• Memorable and Appealing Characters? No
    • Believable World? Maybe
    • Production Quality Level? High
    • Rotten Tomatoes Tomatometer: 64%
    • Current U.S. Box Office (as of August 22, 2013): $107,279,341
  • Monsters University
    • Studio: Pixar Animation Studios
    • U.S. Release Date: June 21, 2013
    • Interesting for Adults? Yes
    • Fun for Kids? Yes
    • Compelling Story? Yes
    • Memorable and Appealing Characters? Yes
    • Believable World? Yes
    • Production Quality Level? High
    • Rotten Tomatoes Tomatometer: 78%
    • Current U.S. Box Office (as of August 25, 2013): $261,796,000
  • Despicable Me 2
    • Studio: Illumination Entertainment
    • U.S. Release Date: July 3, 2013
    • Interesting for Adults? Yes
    • Fun for Kids? Yes
    • Compelling Story? Yes
    • Memorable and Appealing Characters? Yes
    • Believable World? Yes
    • Animation/Production Quality Level? Medium High
    • Rotten Tomatoes Tomatometer: 76%
    • Current U.S. Box Office (as of August 25, 2013): $350,659,000 (estimate)
  • Turbo
    • Studio: DreamWorks Animation
    • U.S. Release Date: July 17, 2013
    • Interesting for Adults? No
    • Fun for Kids? Maybe
    • Compelling Story? No
    • Memorable and Appealing Characters? No
    • Believable World? No
    • Production Quality Level? Medium High
    • Rotten Tomatoes Tomatometer: 64%
    • Current U.S. Box Office (as of August 25, 2013): $78,774,000
  • The Smurfs 2
    • Studio: Sony Pictures Animation
    • U.S. Release Date: July 31, 2013
    • Interesting for Adults? No
    • Fun for Kids? Maybe
    • Compelling Story? No
    • Memorable and Appealing Characters? No
    • Believable World? No
    • Production Quality Level? Low
    • Rotten Tomatoes Tomatometer: 12%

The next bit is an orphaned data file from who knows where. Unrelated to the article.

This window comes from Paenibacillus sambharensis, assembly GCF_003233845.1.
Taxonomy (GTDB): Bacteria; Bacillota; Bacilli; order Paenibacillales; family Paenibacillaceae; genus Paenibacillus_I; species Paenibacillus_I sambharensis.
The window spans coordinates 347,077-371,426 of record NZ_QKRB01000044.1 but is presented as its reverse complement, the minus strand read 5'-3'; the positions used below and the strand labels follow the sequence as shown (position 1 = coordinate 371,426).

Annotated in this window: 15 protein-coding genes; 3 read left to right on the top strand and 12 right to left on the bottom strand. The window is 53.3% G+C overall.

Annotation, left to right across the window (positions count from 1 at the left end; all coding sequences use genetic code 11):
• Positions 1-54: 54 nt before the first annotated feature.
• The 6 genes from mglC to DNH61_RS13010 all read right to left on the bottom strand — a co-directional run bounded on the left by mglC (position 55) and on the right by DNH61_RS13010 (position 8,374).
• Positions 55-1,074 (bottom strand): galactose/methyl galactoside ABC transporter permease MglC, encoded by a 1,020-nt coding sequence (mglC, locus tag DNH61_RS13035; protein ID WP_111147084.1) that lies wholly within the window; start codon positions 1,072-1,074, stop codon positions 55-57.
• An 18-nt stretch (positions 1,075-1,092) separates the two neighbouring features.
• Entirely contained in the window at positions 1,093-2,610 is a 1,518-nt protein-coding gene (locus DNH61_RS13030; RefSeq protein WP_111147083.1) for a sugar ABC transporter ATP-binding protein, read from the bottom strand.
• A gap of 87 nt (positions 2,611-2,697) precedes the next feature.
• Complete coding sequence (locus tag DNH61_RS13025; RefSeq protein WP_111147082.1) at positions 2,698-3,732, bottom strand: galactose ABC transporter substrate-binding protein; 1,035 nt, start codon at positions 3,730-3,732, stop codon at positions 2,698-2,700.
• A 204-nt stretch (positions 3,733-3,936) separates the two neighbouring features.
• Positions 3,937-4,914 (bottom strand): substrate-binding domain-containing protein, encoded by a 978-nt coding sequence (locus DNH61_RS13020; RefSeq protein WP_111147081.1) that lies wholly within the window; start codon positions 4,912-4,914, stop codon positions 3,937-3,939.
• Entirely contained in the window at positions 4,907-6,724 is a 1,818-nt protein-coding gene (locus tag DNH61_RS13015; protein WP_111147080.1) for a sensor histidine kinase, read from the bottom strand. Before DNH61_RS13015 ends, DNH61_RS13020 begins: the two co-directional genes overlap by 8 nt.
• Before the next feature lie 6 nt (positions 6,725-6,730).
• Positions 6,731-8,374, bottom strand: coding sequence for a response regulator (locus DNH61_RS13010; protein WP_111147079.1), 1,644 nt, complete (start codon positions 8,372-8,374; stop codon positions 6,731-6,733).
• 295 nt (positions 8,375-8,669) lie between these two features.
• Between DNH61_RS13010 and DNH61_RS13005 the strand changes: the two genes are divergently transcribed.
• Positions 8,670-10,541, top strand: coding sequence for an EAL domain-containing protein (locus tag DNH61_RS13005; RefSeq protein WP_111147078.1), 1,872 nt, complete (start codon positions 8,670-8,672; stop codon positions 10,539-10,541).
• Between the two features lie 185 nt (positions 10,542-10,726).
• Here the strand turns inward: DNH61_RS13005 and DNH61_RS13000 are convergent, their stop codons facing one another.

• Current U.S. Box Office (as of August 25, 2013): $62,616,000 (Estimate)
  • Planes
    • Studio: Disneytoon Studios
    • U.S. Release Date: August 9, 2013
    • Interesting for Adults? No
    • Fun for Kids? Yes
    • Compelling Story? No
    • Memorable and Appealing Characters? Maybe
    • Believable World? Maybe
    • Animation/Production Quality Level? Medium
    • Rotten Tomatoes Tomatometer: 26%
    • Current U.S. Box Office (as of August 25, 2013): $59,591,000 (Estimate)

What Does It Mean?

In an analysis of this very topic on The Animation Guild Blog, veteran Disney animator Floyd Norman commented, “Trying to second guess the public is a losing game. All you can do is make your movie and hope the public likes it. Kinda like it always was, eh?”

despicable-me-2-image09

I hope it also means that the big animation studios will realize that just because they created a CG-animated feature film doesn’t mean that they will always have a built-in audience. Things like story, character and high-quality design really matter and really can pay off. Mostly, I’m happy that quality won over mediocrity during the summer of 2013.

Epilogue

For more analysis about the supposed CG-animation saturation and to read what the studio heads are saying about it, check out their responses on the Animation Magazine website.

Sources: Box Office Mojo, Rotten Tomatoes

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One thought on “Summer 2013: Animation Over-Saturation?

  1. Pingback: 2013 IN REVIEW: My Top 15 Worst Films of the Year | The Viewer's Commentary